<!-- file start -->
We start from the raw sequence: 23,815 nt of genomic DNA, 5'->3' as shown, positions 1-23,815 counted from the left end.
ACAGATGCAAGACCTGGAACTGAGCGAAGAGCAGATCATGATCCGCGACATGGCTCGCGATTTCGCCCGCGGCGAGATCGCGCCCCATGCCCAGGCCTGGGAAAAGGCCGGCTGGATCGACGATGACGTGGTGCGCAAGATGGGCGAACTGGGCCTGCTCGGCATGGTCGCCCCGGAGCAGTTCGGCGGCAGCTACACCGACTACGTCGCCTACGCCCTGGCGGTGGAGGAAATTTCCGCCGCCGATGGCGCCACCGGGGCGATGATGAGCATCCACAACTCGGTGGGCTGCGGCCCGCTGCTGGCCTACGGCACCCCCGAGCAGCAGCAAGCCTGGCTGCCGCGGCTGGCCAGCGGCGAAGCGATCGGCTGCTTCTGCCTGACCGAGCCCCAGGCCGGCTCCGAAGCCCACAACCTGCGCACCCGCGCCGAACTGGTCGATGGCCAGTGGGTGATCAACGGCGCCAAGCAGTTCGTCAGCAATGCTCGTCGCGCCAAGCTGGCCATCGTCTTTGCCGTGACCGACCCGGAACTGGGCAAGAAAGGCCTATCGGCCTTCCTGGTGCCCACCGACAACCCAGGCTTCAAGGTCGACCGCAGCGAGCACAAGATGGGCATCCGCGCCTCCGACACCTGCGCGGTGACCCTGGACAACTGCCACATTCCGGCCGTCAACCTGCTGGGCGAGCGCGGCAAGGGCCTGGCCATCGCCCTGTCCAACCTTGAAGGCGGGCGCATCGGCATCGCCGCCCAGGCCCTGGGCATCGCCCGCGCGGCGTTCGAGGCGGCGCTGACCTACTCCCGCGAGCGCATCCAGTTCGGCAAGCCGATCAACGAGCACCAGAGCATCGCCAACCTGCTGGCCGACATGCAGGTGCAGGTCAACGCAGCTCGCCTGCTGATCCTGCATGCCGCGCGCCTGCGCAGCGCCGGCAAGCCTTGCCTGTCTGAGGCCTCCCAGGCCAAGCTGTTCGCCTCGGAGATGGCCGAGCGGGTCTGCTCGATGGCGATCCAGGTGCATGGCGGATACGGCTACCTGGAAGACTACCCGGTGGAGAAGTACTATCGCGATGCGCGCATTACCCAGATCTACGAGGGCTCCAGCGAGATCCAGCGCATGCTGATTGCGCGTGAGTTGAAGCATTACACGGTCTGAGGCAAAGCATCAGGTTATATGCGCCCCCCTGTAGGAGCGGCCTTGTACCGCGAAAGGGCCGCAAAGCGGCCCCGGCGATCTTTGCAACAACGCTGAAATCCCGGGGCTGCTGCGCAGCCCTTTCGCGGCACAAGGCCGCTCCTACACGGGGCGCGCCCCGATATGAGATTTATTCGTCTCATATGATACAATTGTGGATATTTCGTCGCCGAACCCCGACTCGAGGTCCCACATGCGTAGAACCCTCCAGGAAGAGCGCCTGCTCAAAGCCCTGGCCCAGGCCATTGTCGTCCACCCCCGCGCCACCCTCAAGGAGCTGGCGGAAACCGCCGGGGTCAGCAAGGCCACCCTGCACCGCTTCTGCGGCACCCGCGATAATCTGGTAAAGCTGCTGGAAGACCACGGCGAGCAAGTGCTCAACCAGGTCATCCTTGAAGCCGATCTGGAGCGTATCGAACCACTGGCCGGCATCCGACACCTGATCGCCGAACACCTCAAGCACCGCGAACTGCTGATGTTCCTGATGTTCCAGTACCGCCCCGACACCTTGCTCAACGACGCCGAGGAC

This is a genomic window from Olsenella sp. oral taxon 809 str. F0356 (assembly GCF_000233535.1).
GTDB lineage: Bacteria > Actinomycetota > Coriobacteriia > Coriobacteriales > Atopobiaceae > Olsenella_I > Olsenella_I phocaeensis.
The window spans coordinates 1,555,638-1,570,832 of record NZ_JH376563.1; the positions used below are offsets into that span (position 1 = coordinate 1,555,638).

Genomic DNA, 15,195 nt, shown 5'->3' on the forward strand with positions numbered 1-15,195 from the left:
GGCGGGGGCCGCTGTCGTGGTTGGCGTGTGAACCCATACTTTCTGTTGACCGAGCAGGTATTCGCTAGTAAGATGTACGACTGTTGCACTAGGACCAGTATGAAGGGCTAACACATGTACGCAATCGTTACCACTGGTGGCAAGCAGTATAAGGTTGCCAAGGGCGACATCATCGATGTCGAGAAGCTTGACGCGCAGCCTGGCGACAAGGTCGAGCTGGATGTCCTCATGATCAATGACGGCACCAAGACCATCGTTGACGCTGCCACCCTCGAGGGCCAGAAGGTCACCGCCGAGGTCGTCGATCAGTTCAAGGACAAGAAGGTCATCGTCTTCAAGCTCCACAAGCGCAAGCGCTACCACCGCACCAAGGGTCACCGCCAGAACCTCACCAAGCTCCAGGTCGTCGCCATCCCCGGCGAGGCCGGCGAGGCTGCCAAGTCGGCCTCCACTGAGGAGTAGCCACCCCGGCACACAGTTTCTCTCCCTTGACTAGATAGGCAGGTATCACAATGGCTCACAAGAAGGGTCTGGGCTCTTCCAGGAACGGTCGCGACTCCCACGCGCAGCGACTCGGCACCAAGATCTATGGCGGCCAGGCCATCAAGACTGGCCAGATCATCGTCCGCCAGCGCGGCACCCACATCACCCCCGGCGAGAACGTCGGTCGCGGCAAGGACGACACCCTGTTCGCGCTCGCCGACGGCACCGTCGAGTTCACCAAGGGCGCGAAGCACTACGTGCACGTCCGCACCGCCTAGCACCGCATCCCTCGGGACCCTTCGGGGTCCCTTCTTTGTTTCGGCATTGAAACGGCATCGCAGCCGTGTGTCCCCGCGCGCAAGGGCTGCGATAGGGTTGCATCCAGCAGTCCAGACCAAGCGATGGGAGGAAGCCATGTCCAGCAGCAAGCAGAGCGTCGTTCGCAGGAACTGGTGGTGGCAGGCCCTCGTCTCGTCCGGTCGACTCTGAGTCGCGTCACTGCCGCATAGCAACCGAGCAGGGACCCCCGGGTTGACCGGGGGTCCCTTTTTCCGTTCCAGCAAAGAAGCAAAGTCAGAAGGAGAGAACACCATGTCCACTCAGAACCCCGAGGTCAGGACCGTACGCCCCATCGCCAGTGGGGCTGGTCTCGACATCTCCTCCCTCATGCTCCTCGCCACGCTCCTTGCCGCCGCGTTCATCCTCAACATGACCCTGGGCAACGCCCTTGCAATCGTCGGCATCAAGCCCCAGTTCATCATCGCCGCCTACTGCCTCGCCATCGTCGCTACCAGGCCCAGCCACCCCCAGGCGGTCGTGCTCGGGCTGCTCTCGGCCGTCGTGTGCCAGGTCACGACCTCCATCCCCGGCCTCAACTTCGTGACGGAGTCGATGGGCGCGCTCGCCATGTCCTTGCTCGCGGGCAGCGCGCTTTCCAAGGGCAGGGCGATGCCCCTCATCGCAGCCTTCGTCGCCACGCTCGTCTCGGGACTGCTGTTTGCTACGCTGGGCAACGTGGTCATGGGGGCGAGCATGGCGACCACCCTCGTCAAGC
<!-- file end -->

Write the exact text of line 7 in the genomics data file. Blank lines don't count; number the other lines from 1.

GGCGGGGGCCGCTGTCGTGGTTGGCGTGTGAACCCATACTTTCTGTTGACCGAGCAGGTATTCGCTAGTAAGATGTACGACTGTTGCACTAGGACCAGTATGAAGGGCTAACACATGTACGCAATCGTTACCACTGGTGGCAAGCAGTATAAGGTTGCCAAGGGCGACATCATCGATGTCGAGAAGCTTGACGCGCAGCCTGGCGACAAGGTCGAGCTGGATGTCCTCATGATCAATGACGGCACCAAGACCATCGTTGACGCTGCCACCCTCGAGGGCCAGAAGGTCACCGCCGAGGTCGTCGATCAGTTCAAGGACAAGAAGGTCATCGTCTTCAAGCTCCACAAGCGCAAGCGCTACCACCGCACCAAGGGTCACCGCCAGAACCTCACCAAGCTCCAGGTCGTCGCCATCCCCGGCGAGGCCGGCGAGGCTGCCAAGTCGGCCTCCACTGAGGAGTAGCCACCCCGGCACACAGTTTCTCTCCCTTGACTAGATAGGCAGGTATCACAATGGCTCACAAGAAGGGTCTGGGCTCTTCCAGGAACGGTCGCGACTCCCACGCGCAGCGACTCGGCACCAAGATCTATGGCGGCCAGGCCATCAAGACTGGCCAGATCATCGTCCGCCAGCGCGGCACCCACATCACCCCCGGCGAGAACGTCGGTCGCGGCAAGGACGACACCCTGTTCGCGCTCGCCGACGGCACCGTCGAGTTCACCAAGGGCGCGAAGCACTACGTGCACGTCCGCACCGCCTAGCACCGCATCCCTCGGGACCCTTCGGGGTCCCTTCTTTGTTTCGGCATTGAAACGGCATCGCAGCCGTGTGTCCCCGCGCGCAAGGGCTGCGATAGGGTTGCATCCAGCAGTCCAGACCAAGCGATGGGAGGAAGCCATGTCCAGCAGCAAGCAGAGCGTCGTTCGCAGGAACTGGTGGTGGCAGGCCCTCGTCTCGTCCGGTCGACTCTGAGTCGCGTCACTGCCGCATAGCAACCGAGCAGGGACCCCCGGGTTGACCGGGGGTCCCTTTTTCCGTTCCAGCAAAGAAGCAAAGTCAGAAGGAGAGAACACCATGTCCACTCAGAACCCCGAGGTCAGGACCGTACGCCCCATCGCCAGTGGGGCTGGTCTCGACATCTCCTCCCTCATGCTCCTCGCCACGCTCCTTGCCGCCGCGTTCATCCTCAACATGACCCTGGGCAACGCCCTTGCAATCGTCGGCATCAAGCCCCAGTTCATCATCGCCGCCTACTGCCTCGCCATCGTCGCTACCAGGCCCAGCCACCCCCAGGCGGTCGTGCTCGGGCTGCTCTCGGCCGTCGTGTGCCAGGTCACGACCTCCATCCCCGGCCTCAACTTCGTGACGGAGTCGATGGGCGCGCTCGCCATGTCCTTGCTCGCGGGCAGCGCGCTTTCCAAGGGCAGGGCGATGCCCCTCATCGCAGCCTTCGTCGCCACGCTCGTCTCGGGACTGCTGTTTGCTACGCTGGGCAACGTGGTCATGGGGGCGAGCATGGCGACCACCCTCGTCAAGC